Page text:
I am not sure if I read this book as a school assignment, but it’s obviously one of the great works of American fiction. Mark Twain published it in 1876, and now it’s available for free via Project Gutenberg.
The book’s hero is Tom, a twelve-year-old boy (it’s never stated). The plot involves Tom’s various attempts to (a) avoid school work and (b) go on adventures (often with Huck Finn) and (c) court Betsy Thatcher, a girl whose family arrives in town early in the book.
Long story short, Tom gets into a lot more adventures than he plans, which drives his Aunt back and forth between mourning Tom’s death, thanking heavens that he’s alive, and punishing him for driving her crazy.
The book’s tone of every day a new adventure is delightful and innocent, in contrast with that years’ events: the first telephone call, the first transcontinental (US) railway line, and the ongoing exploration and seizure of Native American territories.
…but by far the highlight is the lovely text, imbued with the priorities of boys in the face of adult silliness. Here are three examples:
He had had a nice, good, idle time all the while—plenty of company—and the fence had three coats of whitewash on it! If he hadn’t run out of whitewash he would have bankrupted every boy in the village. Tom said to himself that it was not such a hollow world, after all. He had discovered a great law of human action, without knowing it—namely, that in order to make a man or a boy covet a thing, it is only necessary to make the thing difficult to attain.
Shortly Tom came upon the juvenile pariah of the village, Huckleberry Finn, son of the town drunkard. Huckleberry was cordially hated and dreaded by all the mothers of the town, because he was idle and lawless and vulgar and bad—and because all their children admired him so, and delighted in his forbidden society, and wished they dared to be like him. Tom was like the rest of the respectable boys, in that he envied Huckleberry his gaudy outcast condition, and was under strict orders not to play with him. So he played with him every time he got a chance.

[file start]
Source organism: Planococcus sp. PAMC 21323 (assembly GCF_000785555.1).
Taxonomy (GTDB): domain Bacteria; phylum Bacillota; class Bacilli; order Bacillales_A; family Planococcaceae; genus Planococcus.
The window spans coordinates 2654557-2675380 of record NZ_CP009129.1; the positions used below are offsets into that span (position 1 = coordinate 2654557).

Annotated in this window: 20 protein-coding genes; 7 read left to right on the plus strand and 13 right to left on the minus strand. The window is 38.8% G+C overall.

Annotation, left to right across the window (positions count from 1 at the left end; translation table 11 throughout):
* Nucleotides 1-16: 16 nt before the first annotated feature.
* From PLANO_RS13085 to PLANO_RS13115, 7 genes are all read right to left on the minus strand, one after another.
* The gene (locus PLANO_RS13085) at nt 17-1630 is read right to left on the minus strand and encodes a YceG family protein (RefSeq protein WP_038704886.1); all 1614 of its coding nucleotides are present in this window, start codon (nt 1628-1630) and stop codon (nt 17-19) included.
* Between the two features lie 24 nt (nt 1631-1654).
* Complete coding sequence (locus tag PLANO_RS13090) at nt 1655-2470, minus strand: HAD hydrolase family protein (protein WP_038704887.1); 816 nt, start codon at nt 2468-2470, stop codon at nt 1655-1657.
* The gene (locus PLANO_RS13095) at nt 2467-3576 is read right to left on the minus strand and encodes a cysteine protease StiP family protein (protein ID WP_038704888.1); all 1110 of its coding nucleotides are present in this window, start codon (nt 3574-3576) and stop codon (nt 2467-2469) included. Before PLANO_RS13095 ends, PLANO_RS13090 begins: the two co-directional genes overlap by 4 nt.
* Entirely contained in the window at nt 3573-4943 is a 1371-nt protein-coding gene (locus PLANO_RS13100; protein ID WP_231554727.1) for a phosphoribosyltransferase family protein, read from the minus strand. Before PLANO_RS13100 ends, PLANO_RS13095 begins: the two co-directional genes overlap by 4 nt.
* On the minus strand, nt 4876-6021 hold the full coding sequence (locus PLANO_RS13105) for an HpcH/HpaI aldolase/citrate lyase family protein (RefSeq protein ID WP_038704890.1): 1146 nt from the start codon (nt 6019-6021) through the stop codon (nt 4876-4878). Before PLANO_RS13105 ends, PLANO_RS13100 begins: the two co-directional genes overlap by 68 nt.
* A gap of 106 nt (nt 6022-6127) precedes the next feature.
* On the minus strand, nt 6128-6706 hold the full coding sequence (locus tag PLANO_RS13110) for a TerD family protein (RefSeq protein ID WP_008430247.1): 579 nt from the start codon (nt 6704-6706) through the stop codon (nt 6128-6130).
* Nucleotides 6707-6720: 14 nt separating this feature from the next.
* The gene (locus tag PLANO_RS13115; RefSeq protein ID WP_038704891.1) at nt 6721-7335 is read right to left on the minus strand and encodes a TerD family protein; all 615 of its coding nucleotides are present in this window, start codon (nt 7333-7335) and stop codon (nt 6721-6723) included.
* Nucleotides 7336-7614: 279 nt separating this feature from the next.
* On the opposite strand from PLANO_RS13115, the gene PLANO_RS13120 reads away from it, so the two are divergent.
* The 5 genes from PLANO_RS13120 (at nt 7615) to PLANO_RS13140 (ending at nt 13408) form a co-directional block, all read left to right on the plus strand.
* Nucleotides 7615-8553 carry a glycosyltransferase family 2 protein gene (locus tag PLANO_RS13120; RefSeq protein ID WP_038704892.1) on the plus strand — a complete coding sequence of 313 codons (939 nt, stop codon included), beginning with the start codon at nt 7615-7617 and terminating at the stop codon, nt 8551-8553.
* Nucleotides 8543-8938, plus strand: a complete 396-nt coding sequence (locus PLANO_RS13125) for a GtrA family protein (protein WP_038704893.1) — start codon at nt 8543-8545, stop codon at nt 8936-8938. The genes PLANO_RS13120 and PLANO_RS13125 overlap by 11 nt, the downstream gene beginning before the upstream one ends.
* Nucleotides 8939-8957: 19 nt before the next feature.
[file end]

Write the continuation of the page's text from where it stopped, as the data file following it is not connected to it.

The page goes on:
One feature in these compositions was a nursed and petted melancholy; another was a wasteful and opulent gush of “fine language”; another was a tendency to lug in by the ears particularly prized words and phrases until they were worn entirely out; and a peculiarity that conspicuously marked and marred them was the inveterate and intolerable sermon that wagged its crippled tail at the end of each and every one of them. No matter what the subject might be, a brainracking effort was made to squirm it into some aspect or other that the moral and religious mind could contemplate with edification. The glaring insincerity of these sermons was not sufficient to compass the banishment of the fashion from the schools, and it is not sufficient today; it never will be sufficient while the world stands, perhaps. There is no school in all our land where the young ladies do not feel obliged to close their compositions with a sermon; and you will find that the sermon of the most frivolous and the least religious girl in the school is always the longest and the most relentlessly pious. But enough of this. Homely truth is unpalatable
Brilliant. FIVE STARS…
Is there a classic that you’ve recently (re)read?